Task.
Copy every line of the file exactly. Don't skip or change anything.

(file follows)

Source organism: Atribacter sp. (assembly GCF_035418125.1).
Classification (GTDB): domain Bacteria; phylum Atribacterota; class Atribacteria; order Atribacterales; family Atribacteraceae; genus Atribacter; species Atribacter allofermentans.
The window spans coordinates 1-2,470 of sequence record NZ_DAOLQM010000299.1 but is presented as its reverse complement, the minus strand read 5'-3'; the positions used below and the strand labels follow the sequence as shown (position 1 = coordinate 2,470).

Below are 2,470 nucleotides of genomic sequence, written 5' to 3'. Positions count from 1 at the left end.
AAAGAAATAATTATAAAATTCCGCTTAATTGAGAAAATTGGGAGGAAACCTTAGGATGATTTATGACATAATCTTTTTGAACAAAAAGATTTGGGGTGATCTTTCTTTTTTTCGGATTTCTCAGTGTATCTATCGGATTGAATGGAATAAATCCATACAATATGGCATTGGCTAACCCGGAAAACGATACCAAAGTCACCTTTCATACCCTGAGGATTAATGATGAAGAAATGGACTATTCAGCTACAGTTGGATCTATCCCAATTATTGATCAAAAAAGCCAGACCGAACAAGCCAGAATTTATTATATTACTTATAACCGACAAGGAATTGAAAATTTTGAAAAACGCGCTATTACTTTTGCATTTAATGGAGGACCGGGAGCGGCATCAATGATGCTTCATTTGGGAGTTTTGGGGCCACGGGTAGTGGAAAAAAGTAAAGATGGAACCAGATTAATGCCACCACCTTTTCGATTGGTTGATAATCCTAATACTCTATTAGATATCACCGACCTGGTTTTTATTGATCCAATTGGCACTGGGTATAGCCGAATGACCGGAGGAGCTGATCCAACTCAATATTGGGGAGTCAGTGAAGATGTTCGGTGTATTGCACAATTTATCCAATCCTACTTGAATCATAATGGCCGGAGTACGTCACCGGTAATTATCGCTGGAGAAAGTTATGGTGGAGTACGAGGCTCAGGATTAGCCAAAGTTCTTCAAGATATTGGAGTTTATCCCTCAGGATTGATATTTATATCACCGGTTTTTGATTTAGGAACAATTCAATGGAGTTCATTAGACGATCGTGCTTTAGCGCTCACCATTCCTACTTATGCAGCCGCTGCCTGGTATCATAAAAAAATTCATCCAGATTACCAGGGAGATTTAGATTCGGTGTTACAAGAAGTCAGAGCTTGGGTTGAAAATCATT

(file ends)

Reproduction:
Source organism: Atribacter sp. (assembly GCF_035418125.1).
Classification (GTDB): domain Bacteria; phylum Atribacterota; class Atribacteria; order Atribacterales; family Atribacteraceae; genus Atribacter; species Atribacter allofermentans.
The window spans coordinates 1-2,470 of sequence record NZ_DAOLQM010000299.1 but is presented as its reverse complement, the minus strand read 5'-3'; the positions used below and the strand labels follow the sequence as shown (position 1 = coordinate 2,470).

Below are 2,470 nucleotides of genomic sequence, written 5' to 3'. Positions count from 1 at the left end.
AAAGAAATAATTATAAAATTCCGCTTAATTGAGAAAATTGGGAGGAAACCTTAGGATGATTTATGACATAATCTTTTTGAACAAAAAGATTTGGGGTGATCTTTCTTTTTTTCGGATTTCTCAGTGTATCTATCGGATTGAATGGAATAAATCCATACAATATGGCATTGGCTAACCCGGAAAACGATACCAAAGTCACCTTTCATACCCTGAGGATTAATGATGAAGAAATGGACTATTCAGCTACAGTTGGATCTATCCCAATTATTGATCAAAAAAGCCAGACCGAACAAGCCAGAATTTATTATATTACTTATAACCGACAAGGAATTGAAAATTTTGAAAAACGCGCTATTACTTTTGCATTTAATGGAGGACCGGGAGCGGCATCAATGATGCTTCATTTGGGAGTTTTGGGGCCACGGGTAGTGGAAAAAAGTAAAGATGGAACCAGATTAATGCCACCACCTTTTCGATTGGTTGATAATCCTAATACTCTATTAGATATCACCGACCTGGTTTTTATTGATCCAATTGGCACTGGGTATAGCCGAATGACCGGAGGAGCTGATCCAACTCAATATTGGGGAGTCAGTGAAGATGTTCGGTGTATTGCACAATTTATCCAATCCTACTTGAATCATAATGGCCGGAGTACGTCACCGGTAATTATCGCTGGAGAAAGTTATGGTGGAGTACGAGGCTCAGGATTAGCCAAAGTTCTTCAAGATATTGGAGTTTATCCCTCAGGATTGATATTTATATCACCGGTTTTTGATTTAGGAACAATTCAATGGAGTTCATTAGACGATCGTGCTTTAGCGCTCACCATTCCTACTTATGCAGCCGCTGCCTGGTATCATAAAAAAATTCATCCAGATTACCAGGGAGATTTAGATTCGGTGTTACAAGAAGTCAGAGCTTGGGTTGAAAATCATT